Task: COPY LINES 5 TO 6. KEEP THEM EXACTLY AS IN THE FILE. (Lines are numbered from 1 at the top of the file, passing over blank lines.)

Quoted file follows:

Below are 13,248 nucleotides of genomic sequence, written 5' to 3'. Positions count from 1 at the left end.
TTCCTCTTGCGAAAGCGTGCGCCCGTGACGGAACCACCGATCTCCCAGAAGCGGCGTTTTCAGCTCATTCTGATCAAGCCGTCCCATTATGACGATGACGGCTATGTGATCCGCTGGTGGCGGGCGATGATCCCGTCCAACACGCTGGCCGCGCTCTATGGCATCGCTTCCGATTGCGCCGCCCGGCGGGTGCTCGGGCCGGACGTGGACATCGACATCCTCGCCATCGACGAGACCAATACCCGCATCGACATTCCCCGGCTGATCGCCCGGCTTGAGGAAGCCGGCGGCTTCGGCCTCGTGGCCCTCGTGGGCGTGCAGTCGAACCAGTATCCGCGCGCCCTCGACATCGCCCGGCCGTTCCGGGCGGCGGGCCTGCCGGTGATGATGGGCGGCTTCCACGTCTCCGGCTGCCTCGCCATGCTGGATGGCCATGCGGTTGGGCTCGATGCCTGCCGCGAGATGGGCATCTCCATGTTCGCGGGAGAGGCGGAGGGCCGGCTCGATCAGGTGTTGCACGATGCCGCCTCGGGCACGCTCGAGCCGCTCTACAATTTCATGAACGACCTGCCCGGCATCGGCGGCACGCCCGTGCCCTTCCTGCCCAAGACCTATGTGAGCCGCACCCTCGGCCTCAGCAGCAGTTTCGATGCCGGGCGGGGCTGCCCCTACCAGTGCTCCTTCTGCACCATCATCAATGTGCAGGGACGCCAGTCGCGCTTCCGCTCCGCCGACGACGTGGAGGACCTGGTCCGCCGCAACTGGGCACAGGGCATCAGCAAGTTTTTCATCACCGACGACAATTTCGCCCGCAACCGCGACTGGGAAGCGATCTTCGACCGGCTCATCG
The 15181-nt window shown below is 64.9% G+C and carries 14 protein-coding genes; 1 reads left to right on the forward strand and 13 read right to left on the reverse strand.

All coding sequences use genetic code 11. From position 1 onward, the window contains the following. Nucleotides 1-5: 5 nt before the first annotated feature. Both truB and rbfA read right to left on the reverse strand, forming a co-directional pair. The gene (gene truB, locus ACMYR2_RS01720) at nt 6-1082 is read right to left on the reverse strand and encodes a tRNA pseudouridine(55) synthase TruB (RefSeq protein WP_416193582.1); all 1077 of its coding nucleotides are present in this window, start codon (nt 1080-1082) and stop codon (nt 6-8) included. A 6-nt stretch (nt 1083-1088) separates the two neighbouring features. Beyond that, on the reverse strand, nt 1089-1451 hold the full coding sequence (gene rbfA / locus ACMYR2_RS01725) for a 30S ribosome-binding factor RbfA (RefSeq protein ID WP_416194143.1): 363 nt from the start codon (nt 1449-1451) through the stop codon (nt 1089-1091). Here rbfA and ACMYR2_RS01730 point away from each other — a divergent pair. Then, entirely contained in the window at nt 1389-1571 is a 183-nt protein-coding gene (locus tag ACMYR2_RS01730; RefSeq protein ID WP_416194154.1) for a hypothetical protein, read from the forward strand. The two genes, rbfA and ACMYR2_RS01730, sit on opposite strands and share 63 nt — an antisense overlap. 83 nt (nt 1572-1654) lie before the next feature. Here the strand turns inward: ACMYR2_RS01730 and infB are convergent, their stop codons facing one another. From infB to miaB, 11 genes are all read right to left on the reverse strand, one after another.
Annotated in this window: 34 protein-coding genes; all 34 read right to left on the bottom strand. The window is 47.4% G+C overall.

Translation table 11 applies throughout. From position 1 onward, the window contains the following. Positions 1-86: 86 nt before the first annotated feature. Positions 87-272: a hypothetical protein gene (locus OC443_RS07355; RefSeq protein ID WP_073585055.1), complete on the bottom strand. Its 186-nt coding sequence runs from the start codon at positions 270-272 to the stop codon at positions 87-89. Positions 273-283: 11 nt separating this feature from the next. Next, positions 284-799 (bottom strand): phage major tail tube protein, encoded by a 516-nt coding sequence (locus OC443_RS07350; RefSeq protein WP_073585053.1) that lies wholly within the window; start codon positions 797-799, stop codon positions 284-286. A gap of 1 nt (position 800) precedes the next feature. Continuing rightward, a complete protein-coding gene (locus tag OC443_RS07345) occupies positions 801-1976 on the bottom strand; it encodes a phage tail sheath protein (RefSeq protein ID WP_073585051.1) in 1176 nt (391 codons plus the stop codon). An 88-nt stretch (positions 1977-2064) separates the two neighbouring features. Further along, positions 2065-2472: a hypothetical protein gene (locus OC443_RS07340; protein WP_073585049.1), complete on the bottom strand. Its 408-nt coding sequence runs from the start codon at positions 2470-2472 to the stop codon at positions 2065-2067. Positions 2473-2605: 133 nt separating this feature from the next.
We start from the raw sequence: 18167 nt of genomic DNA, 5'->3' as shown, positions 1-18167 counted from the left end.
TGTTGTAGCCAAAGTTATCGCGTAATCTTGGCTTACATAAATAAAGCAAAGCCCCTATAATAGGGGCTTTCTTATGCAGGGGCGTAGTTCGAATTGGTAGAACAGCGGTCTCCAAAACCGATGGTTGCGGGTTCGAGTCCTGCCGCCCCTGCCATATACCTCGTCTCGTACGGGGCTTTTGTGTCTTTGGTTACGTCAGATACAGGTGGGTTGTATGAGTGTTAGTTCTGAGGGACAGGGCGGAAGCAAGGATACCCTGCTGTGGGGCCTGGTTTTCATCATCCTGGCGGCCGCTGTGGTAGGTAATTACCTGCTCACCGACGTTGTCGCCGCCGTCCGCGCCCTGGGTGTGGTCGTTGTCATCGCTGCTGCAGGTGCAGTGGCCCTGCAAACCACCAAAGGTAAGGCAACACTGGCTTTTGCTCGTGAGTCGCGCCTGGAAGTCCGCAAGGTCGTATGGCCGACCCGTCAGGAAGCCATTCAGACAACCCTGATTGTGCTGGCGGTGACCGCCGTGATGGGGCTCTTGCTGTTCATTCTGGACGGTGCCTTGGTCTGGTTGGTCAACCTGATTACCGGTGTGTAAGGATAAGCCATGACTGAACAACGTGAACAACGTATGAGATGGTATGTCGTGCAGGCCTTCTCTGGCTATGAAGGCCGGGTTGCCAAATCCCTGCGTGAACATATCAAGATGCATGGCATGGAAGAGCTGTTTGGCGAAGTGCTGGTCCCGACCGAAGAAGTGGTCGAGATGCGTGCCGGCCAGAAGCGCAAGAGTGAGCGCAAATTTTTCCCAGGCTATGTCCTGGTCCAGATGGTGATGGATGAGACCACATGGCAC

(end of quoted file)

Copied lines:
Annotated in this window: 34 protein-coding genes; all 34 read right to left on the bottom strand. The window is 47.4% G+C overall.

Translation table 11 applies throughout. From position 1 onward, the window contains the following. Positions 1-86: 86 nt before the first annotated feature. Positions 87-272: a hypothetical protein gene (locus OC443_RS07355; RefSeq protein ID WP_073585055.1), complete on the bottom strand. Its 186-nt coding sequence runs from the start codon at positions 270-272 to the stop codon at positions 87-89. Positions 273-283: 11 nt separating this feature from the next. Next, positions 284-799 (bottom strand): phage major tail tube protein, encoded by a 516-nt coding sequence (locus OC443_RS07350; RefSeq protein WP_073585053.1) that lies wholly within the window; start codon positions 797-799, stop codon positions 284-286. A gap of 1 nt (position 800) precedes the next feature. Continuing rightward, a complete protein-coding gene (locus tag OC443_RS07345) occupies positions 801-1976 on the bottom strand; it encodes a phage tail sheath protein (RefSeq protein ID WP_073585051.1) in 1176 nt (391 codons plus the stop codon). An 88-nt stretch (positions 1977-2064) separates the two neighbouring features. Further along, positions 2065-2472: a hypothetical protein gene (locus OC443_RS07340; protein WP_073585049.1), complete on the bottom strand. Its 408-nt coding sequence runs from the start codon at positions 2470-2472 to the stop codon at positions 2065-2067. Positions 2473-2605: 133 nt separating this feature from the next.